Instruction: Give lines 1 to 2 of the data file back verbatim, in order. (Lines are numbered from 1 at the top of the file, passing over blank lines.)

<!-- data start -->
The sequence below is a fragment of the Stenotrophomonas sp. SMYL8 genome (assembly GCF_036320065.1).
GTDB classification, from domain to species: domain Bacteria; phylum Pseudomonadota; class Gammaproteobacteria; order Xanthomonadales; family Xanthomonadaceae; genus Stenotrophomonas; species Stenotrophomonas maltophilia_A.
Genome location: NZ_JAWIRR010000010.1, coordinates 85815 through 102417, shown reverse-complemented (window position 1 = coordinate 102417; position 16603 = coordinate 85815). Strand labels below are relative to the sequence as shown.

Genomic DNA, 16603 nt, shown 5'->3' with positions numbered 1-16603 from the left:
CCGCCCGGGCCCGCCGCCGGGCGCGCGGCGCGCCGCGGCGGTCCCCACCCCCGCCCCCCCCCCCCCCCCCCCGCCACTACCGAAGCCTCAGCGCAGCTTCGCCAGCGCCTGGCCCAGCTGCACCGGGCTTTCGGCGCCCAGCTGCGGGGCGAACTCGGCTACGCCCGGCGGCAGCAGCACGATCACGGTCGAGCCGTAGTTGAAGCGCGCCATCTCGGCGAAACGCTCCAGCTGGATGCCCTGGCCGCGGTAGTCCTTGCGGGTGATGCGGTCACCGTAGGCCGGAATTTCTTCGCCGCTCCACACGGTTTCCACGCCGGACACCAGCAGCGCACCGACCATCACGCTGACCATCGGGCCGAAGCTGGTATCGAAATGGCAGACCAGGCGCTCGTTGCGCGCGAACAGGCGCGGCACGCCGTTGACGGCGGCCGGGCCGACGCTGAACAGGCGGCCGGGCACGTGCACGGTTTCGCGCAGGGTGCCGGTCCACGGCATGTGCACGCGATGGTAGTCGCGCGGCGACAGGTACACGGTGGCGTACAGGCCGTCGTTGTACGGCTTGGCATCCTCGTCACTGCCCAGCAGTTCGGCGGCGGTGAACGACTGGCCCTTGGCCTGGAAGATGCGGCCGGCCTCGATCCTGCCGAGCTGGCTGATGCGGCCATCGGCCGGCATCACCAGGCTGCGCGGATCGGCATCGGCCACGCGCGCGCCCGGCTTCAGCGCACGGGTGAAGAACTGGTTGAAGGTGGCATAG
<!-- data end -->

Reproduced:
The sequence below is a fragment of the Stenotrophomonas sp. SMYL8 genome (assembly GCF_036320065.1).
GTDB classification, from domain to species: domain Bacteria; phylum Pseudomonadota; class Gammaproteobacteria; order Xanthomonadales; family Xanthomonadaceae; genus Stenotrophomonas; species Stenotrophomonas maltophilia_A.